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John Baldessari and Alejandro Cesarco, “Retrospective,” at Murray Guy

John Baldessari and Alejandro Cesarco, “Retrospective,” at Murray Guy

Nicholas Knight

November 15, 2007

John Baldessari and Alejandro Cesarco have collaborated on a suite of 12 silkscreens on aluminum presently on view at Murray Guy on 17th Street. The simple visual presence of the panels disguises the rich conceptual alchemy charging the gallery. The setup is the same for each: floating inside the borders of the panel is a xeroxed image of an open book, framed so that one page of the spread is centered; the contents of that page have been removed, and in their place is a large rectangle of flat color; inside the rectangle, a white circle or two, each with a black number inside; below the rectangle, “on the page” of the xeroxed book as it were, similarly numbered lines of text; and below this set of nested elements, either one or two further lines of text, set in a complementary color to the rectangular block. (There is an exception: a single panel is all black and white, with the ground black, too.)

Seen in the gallery, the works function individually and as a group, even though the nature of their constituent elements makes the idea of an “individual work” very slippery: a series of representational shells creates several “insides” and “outsides”. Each single panel is already a conglomeration of content and commentary. Added to the formal setup is the fact of two artists’ voices, which, though always remaining in concert, glide unannounced from harmony to polyphony, from octave to microtone.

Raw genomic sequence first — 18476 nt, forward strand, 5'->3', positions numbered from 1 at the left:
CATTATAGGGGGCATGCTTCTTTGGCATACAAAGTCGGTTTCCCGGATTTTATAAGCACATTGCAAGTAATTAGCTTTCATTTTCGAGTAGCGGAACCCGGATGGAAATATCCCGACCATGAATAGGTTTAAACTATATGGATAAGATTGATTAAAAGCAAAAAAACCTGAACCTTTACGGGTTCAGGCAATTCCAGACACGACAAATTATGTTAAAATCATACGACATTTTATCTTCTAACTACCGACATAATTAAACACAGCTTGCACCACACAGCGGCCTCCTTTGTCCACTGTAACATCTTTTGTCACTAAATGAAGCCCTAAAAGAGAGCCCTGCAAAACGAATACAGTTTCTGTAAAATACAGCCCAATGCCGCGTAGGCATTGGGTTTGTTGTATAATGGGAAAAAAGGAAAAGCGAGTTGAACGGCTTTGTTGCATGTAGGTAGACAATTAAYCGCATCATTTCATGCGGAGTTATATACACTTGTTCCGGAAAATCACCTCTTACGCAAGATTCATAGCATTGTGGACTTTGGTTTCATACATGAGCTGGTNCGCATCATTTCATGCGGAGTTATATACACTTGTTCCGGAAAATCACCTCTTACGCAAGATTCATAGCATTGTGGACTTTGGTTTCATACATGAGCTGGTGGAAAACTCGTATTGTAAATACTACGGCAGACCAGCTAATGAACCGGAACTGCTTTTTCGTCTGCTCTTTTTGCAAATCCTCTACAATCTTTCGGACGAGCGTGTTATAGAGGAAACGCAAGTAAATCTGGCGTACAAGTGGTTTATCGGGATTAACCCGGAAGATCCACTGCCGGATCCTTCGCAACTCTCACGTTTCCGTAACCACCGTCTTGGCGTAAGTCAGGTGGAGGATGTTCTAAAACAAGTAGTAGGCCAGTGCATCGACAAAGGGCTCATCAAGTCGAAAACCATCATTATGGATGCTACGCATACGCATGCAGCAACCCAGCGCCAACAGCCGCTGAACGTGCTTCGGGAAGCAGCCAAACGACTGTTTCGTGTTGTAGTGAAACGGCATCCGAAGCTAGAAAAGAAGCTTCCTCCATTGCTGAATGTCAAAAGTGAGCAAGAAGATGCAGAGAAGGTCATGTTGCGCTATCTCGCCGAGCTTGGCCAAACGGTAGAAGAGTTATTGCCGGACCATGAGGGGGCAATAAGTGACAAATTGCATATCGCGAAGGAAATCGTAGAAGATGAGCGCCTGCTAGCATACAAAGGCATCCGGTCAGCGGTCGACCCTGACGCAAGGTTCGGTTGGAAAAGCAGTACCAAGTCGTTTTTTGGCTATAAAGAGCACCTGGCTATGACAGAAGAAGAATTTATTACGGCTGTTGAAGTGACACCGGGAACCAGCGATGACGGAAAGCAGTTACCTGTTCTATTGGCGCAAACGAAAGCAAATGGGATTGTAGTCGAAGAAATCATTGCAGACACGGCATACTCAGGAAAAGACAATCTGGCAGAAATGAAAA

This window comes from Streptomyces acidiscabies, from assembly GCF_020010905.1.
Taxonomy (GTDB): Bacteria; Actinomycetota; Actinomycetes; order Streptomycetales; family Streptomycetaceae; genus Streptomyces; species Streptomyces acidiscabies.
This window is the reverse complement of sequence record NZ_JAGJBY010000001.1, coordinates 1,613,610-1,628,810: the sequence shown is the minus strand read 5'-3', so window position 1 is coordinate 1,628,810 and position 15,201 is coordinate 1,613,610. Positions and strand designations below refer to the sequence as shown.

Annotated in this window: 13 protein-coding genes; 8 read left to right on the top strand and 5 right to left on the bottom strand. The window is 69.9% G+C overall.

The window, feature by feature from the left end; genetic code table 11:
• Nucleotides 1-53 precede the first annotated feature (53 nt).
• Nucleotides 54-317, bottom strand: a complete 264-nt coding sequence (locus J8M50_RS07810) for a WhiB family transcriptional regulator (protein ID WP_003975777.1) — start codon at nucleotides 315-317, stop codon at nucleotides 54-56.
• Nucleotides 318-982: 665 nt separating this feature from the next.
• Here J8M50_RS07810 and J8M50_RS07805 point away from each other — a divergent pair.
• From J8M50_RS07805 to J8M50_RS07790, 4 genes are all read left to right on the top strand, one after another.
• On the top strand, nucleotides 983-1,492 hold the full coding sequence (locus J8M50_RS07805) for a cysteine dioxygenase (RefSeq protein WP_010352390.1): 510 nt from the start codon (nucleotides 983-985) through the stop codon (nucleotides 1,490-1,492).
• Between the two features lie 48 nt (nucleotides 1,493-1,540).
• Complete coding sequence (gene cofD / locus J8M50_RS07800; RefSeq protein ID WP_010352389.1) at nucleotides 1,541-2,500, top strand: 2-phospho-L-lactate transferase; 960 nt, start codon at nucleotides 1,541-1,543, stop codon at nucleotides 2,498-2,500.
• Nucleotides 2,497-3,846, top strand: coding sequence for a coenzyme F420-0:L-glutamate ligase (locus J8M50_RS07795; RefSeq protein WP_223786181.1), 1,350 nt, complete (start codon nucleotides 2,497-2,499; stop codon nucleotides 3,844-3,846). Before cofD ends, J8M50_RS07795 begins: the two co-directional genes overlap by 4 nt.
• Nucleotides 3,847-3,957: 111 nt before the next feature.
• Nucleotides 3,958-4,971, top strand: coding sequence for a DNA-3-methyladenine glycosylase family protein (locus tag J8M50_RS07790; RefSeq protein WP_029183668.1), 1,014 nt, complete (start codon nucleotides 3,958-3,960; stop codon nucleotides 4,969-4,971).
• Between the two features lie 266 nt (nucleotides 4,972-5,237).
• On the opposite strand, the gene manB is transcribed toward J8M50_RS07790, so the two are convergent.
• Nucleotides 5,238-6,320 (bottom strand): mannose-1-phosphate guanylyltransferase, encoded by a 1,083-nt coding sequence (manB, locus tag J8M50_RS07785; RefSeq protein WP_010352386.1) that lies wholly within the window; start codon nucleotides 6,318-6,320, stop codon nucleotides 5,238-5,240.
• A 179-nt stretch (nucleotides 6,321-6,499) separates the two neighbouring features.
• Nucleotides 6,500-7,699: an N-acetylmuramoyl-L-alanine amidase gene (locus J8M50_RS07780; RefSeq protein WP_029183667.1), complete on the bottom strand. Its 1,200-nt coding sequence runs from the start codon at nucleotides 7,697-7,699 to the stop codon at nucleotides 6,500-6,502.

How does one calculate the volume of a container without depth? The book is not a book, but a degraded image of one, flattened brusquely by the xerox machine; whatever had been on the page is gone, and a “picture” occupies the place of the text; a line or two of text, in black, sits beneath the color like a caption or citation, preceded by the same numerals which float in the rectangle. Cesarco provided these lines, and they are layed-out as if they were originally on the xeroxed page. Cesarco’s keen sense of textual abstraction is in full effect here: he makes giddy use of the conventionalized compressions text can withstand within the confines of a perfectly schematized method of reading.

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